Justice

These Comics Perfectly Capture Misogyny in Modern Dating

On a personal and artistic level, artist Camilla Engstrom seems to understand the struggle that women face when they try to have relationships with men.

That's why she created a series of comics featuring Husa, a nude, vivacious character who explores the popular sentiment that modern dating sucks. But what makes her comics particularly interesting is that Engstrom doesn't simply blame it all on hookup culture and dating apps like Tinder.

Instead her art dives deeper, revealing the way that interpersonal interactions between genders are often tinged with sexism and misogyny. And it's not just in her imagination – the majority of millennial men are pretty damn sexist.

In an email interview with ATTN:, Engstrom discussed the origins of Husa and why women should never settle for bad sex.

ATTN: What's your background in art and design?

Camilla Engstrom: I come from a fashion design background, and at one point I thought I wanted to be a creative director. I've always been drawing and painting at home since I was a kid but it wasn't until a couple of years ago I decided to 'come out of the closet' and end my career as a miserable fashion designer.

ATTN: Could you give me a little background info on your main female character?

CE: Her name is Husa. She was born in 2014 after me being sick and tired of drawing fashion figures for work. I basically just wanted to draw something silly and funny — I can't stop drawing her.

ATTN: The comics that stand out to me the most are the ones where your female characters interact with men. They seem to capture sexism or misogyny in these daily interactions and relationships with men — could you explain where that comes from?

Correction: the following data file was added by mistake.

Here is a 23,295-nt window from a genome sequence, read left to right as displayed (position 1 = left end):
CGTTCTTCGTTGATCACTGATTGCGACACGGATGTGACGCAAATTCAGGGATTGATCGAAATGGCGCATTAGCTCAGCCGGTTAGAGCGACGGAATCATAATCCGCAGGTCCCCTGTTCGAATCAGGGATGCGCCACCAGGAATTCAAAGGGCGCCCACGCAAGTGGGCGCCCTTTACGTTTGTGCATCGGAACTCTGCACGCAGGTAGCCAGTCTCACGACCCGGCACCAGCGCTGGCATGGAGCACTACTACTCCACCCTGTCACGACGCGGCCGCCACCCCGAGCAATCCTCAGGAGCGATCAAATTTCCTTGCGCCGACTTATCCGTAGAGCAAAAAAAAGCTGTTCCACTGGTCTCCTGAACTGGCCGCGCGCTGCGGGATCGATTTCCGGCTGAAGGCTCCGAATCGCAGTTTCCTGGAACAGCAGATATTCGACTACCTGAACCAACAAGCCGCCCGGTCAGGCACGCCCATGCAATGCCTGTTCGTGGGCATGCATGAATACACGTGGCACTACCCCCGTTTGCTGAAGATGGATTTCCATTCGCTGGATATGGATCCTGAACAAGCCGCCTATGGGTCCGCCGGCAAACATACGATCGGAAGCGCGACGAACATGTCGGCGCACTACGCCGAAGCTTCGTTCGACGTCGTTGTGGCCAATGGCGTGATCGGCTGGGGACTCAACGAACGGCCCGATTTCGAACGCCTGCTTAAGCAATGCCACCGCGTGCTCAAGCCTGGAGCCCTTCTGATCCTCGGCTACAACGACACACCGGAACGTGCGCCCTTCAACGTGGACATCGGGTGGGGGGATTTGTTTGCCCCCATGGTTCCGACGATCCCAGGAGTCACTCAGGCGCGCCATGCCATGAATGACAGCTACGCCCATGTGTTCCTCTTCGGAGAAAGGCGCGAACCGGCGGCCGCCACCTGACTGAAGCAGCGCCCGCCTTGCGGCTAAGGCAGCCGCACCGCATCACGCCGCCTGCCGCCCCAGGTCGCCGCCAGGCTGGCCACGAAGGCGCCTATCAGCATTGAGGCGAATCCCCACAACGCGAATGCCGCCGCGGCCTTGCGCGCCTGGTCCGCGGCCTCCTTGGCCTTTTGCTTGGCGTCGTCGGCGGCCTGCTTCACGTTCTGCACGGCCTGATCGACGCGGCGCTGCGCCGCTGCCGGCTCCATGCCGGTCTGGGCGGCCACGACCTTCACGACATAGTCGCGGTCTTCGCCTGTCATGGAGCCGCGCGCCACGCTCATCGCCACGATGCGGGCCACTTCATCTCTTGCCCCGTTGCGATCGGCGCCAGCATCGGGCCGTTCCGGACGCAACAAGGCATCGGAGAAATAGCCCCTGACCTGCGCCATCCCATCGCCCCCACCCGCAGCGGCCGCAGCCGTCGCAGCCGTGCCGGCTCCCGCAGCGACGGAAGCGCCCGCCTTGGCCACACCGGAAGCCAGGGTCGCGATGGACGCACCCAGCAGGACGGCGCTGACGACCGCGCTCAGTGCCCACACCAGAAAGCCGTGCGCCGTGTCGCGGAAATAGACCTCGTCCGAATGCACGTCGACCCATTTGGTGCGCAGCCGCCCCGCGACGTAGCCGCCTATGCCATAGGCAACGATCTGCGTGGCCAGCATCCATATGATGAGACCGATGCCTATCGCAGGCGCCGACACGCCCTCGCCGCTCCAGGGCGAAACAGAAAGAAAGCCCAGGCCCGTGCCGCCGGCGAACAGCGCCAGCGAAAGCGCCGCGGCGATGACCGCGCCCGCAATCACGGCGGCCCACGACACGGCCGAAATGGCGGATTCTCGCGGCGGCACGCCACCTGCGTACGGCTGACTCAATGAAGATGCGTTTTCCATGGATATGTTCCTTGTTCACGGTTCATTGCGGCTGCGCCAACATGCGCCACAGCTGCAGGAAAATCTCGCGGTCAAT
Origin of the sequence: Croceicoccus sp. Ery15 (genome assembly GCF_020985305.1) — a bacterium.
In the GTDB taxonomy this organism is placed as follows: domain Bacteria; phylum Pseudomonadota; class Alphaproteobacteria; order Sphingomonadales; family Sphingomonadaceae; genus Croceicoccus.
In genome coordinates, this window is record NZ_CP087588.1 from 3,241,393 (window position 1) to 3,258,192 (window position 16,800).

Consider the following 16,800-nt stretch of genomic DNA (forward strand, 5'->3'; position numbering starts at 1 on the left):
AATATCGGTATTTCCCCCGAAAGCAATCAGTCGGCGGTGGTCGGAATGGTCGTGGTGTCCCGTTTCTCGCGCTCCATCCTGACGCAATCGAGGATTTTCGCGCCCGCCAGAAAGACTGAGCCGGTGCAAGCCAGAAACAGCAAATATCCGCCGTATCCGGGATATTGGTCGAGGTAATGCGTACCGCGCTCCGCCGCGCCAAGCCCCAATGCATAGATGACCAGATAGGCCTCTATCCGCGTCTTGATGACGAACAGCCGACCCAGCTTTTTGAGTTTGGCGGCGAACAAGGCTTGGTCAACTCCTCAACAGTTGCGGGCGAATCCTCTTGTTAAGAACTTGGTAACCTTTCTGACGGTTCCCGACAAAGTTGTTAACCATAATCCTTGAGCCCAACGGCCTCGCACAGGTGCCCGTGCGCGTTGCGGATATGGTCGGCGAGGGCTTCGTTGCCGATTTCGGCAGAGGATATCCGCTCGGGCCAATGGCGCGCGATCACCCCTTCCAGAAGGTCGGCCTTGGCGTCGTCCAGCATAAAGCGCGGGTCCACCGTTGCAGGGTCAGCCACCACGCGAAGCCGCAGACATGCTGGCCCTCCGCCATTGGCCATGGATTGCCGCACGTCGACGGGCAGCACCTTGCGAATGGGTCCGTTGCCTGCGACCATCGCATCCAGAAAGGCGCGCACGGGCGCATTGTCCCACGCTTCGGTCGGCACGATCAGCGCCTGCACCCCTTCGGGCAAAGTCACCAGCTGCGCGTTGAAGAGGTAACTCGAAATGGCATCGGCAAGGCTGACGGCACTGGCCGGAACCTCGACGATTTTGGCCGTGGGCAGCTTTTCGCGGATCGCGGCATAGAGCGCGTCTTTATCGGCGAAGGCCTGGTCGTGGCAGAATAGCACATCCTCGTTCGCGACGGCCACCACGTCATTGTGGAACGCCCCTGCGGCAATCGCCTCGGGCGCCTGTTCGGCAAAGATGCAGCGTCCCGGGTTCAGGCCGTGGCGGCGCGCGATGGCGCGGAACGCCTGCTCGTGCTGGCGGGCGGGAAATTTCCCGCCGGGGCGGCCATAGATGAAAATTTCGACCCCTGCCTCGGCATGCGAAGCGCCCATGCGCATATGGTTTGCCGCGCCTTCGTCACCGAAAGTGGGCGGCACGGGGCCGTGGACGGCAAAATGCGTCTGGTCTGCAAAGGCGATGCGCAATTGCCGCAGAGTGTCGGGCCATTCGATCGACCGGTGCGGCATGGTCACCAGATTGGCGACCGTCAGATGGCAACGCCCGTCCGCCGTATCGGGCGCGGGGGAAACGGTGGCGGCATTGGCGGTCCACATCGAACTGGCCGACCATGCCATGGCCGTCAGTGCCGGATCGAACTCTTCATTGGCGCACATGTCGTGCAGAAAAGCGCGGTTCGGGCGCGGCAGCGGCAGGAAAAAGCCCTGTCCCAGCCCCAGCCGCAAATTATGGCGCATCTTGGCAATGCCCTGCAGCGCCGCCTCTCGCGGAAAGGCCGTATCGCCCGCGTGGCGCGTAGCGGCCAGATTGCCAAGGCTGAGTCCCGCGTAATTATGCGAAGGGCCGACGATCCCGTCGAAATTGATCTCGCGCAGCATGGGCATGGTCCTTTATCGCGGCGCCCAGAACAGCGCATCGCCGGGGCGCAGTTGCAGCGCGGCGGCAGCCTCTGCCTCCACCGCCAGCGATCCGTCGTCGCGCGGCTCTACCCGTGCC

CE: Men constantly upset me. I'm a feminist and as long as there is inequality, men/the patriarchy is going to upset me. What is driving me insane amongst so many other things are rape culture, violence (war, hate crimes, terrorist attacks, etc.) and other things like women getting less paid than men. That, and it takes so much more energy and effort to make yourself heard as a woman than if you were a man. The world is fucked up, and women need to take more space and support each other. It used to really make me an angry and bitter person, but now I just draw instead. It's way more peaceful.

ATTN: Where do you get inspiration for these scenarios?

CE: Some of my cartoons are about my own failed relationships or unhappiness I feel in current ones. But most of the time it's just scenarios I make up in my head or hear from friends. Some of the scenarios can be a little depressing and tragicomic, but I try to add some humor to those, too.

ATTN: Why do you draw your characters nude?

CE: Clothes make things so stiff and serious and again, I want to keep it light and funny.

ATTN: What do your drawings say about sex? Do you consider them “sex-positive?”

CE: Husa loves sex and she thinks women should be more selfish and vocal about their sexual needs. Men can get very defensive and insecure if they get criticized in bed but fuck it, they need to hear it. Every woman deserves good sex. If your partner is not able to sexually satisfy you, it's usually a sign of poor communication. Don't settle with bad sex. It will make you a frustrated bitter person when you deserve to blossom!

Tickle painting by Camilla Engstrom

ATTN: Are there recurring themes in your work?

CE: Yes, I think so. There's a lot about relationships to men and to 'myself'. Husa reflects my innermost weird and twisted sides.

ATTN: Do you think the disconnect between partners is a male/female specific problem or do you think that it can happen in homosexual/lesbian relationships, too?

CE: I've never been in a relationship with a woman, so I can't answer this question, but I could assume that lack of understanding and communication will cause disconnect in any type of relationship.